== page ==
Cleburne Times-Review, Cleburne, TX

Cleburne

February 9, 2010

Seeking respect

American Indian genealogist concerned about burials at Guinn

LaCata Starr Brown wants the residents of Johnson County to right a wrong, and it has nothing to do with her maternal ancestral line, which includes Belle Starr, erstwhile bandit queen of the late 19th century.

Belle was briefly married to Sam Starr, who joined with his bride in rampant horse thievery that landed each in the penitentiary.

Sam was the son of Thomas Starr, who wore a necklace made of earlobes.

Where he obtained the earlobes, you can probably imagine because he was a gun-toting Cherokee who fought for the right to pillage unsuspecting settlers on the Texas-Oklahoma border.

Belle and Sam were wed in the Cherokee Nation on June 5, 1880. They were two peas in a pod.

Both were charged with horse stealing, a federal offense, and Belle received two six-month terms at the House of Correction in Detroit, Mich. In 1886 she was again charged with horse theft.

In 1889, Belle was shot to death at the age of 40. Sam preceded her to the hereafter by three years.

LaCata Starr Brown has turned that historical page.

“My grandfather William Starr changed the spelling of his last name [to Stairs, Staires, or Stair] because he didn’t want the family to have anything to do with Sam Starr and Belle Starr,” said Brown, a Cleburne resident.

Her platform instead involves American Indians and the respect she believes they’ve failed to receive.

According to mostly unsubstantiated folklore, the paved parking lot behind the Guinn Justice Center covers what was once Cleburne’s original burial ground.

Hood County historian Vircy Macatee provided substantiation in the Times-Review on Dec. 21 when discussing the Styron branch of her family.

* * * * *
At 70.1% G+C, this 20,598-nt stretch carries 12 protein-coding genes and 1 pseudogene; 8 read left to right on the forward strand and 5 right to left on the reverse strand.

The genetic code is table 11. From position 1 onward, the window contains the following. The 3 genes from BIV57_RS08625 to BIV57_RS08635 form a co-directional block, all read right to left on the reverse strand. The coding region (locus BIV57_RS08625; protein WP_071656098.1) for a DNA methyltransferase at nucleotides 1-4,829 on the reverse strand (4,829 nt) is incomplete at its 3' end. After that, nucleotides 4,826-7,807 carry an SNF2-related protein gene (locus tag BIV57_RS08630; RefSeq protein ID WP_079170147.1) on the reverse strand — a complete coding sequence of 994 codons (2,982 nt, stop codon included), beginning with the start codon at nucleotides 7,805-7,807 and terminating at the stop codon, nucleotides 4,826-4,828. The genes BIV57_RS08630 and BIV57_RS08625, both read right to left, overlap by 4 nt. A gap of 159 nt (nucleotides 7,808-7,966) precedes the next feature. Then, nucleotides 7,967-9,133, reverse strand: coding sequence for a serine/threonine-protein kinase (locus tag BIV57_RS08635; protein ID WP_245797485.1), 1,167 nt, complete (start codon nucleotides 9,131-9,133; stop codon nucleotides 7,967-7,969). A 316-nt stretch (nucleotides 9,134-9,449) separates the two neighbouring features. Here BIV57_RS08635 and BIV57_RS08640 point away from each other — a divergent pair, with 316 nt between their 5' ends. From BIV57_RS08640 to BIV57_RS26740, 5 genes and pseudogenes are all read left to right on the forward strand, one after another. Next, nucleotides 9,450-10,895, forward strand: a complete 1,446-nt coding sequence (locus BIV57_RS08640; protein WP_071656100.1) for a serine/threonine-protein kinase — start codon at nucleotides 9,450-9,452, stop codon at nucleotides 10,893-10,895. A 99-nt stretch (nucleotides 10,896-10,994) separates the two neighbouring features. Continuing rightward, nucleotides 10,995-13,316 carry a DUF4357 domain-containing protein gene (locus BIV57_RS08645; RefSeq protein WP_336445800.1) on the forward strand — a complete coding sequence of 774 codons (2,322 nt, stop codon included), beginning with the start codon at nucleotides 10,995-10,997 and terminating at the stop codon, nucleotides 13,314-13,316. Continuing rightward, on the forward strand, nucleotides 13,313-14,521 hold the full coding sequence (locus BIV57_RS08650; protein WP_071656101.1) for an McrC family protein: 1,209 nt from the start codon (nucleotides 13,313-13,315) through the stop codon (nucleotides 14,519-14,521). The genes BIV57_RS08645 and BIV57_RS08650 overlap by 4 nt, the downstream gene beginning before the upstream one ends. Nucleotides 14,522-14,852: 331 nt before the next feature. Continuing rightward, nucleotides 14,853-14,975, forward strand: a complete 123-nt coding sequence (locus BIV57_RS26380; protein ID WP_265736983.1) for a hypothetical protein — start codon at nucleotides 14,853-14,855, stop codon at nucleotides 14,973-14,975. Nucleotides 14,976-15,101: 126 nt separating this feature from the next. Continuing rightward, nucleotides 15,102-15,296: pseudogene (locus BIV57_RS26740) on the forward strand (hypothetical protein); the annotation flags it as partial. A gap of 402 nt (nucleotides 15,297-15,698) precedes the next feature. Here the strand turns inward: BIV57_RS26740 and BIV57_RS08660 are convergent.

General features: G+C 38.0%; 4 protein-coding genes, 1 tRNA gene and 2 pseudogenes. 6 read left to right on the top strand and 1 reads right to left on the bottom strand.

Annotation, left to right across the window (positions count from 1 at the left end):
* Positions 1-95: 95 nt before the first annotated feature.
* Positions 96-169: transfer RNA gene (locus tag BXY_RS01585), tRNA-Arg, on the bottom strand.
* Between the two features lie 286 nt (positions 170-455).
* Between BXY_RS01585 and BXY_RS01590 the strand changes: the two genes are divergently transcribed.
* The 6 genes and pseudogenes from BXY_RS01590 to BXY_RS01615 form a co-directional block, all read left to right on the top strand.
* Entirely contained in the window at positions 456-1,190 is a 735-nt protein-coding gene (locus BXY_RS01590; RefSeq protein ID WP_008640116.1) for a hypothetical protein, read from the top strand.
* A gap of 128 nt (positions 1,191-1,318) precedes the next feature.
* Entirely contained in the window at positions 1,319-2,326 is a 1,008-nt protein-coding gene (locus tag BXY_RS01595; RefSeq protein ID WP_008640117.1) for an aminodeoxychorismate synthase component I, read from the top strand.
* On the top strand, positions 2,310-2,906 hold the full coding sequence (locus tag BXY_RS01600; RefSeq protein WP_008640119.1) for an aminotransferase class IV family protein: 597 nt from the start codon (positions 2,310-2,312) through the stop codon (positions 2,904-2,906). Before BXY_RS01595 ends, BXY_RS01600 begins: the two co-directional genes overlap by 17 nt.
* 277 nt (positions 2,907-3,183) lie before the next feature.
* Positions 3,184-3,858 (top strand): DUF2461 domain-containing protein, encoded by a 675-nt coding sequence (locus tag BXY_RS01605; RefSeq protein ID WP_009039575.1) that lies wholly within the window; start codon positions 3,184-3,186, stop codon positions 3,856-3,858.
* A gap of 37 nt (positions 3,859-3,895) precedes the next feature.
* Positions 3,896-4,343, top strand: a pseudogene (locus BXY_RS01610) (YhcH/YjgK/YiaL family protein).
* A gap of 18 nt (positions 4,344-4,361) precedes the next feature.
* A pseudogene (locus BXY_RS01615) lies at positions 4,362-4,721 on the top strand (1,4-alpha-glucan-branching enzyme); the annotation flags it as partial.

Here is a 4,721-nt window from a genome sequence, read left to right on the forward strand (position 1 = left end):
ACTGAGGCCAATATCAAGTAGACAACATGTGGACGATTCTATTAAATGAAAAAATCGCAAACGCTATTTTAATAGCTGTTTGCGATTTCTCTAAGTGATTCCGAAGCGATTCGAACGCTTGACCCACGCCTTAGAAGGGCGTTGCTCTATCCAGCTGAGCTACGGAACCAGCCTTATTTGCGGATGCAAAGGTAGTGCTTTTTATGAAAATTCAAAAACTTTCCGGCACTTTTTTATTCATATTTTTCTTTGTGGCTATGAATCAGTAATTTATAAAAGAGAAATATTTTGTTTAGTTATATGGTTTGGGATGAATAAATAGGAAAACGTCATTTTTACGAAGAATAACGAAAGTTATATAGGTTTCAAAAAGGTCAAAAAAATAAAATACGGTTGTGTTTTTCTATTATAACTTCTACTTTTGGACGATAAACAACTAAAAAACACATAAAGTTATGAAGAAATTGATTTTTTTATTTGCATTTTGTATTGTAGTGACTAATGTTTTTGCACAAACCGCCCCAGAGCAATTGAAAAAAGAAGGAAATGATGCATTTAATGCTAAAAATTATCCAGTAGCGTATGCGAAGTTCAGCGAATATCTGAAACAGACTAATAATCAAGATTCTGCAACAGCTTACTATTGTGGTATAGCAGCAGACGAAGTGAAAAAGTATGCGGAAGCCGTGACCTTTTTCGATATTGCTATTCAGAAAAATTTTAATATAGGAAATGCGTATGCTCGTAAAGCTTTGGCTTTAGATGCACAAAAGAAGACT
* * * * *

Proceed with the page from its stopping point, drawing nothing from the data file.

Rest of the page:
“William Wallace [Styron] and his family came to Cleburne shortly after the end of the Civil War,” she said. “He operated a meat market on the southwest corner of West Henderson and South Main Street on the courthouse square. They lived on West Chambers Street.

“The family information is that in 1870 — so this would have been before Aug. 2, 1870, when the U.S. census was taken — their 7-year-old son Jordan [Styron, 1863-70] drowned in McAnear Creek on the south side of Cleburne when the creek was up after a heavy rain. He was buried in the Old Cleburne Cemetery [behind the present Guinn building]. In the 1880s the Styron family moved to Glen Rose and then in 1886 they moved to the George’s Creek Community.”

Macatee knew the folklore about Indians and Caucasian settlers being buried together and that the families of the Caucasians supposedly demanded the bodies be reinterred in a new cemetery.

Jordon Styron’s grave was never disturbed, Macatee said.

“So somewhere under those concrete slabs lies a little white boy,” she said. “He was not moved.”

He may or may not be buried with American Indians. Regardless who’s buried there, Brown said, a parking lot should not have been constructed over them.

“It’s desecration,” Brown said. “You wouldn’t want a building on top of your grandmother. I wouldn’t want a building on top of me. This is an ongoing problem we’ve fought for a long time in the Indian community.

“Even if it’s Caucasians or Hispanics buried there, it’s still wrong. People are parking their vehicles on top of bodies.”

County Judge Roger Harmon said officials researched the location of the old cemetery before pouring the cement.

“We graded off that area,” he said. “Lots of times, when you scoop off a top layer of soil, you can see indentations of where graves might have been. We found none. We constructed that little cemetery that honors the people who were buried there. We certainly meant no disrespect to anyone. We went through all the steps we knew to determine whether there were graves still there.”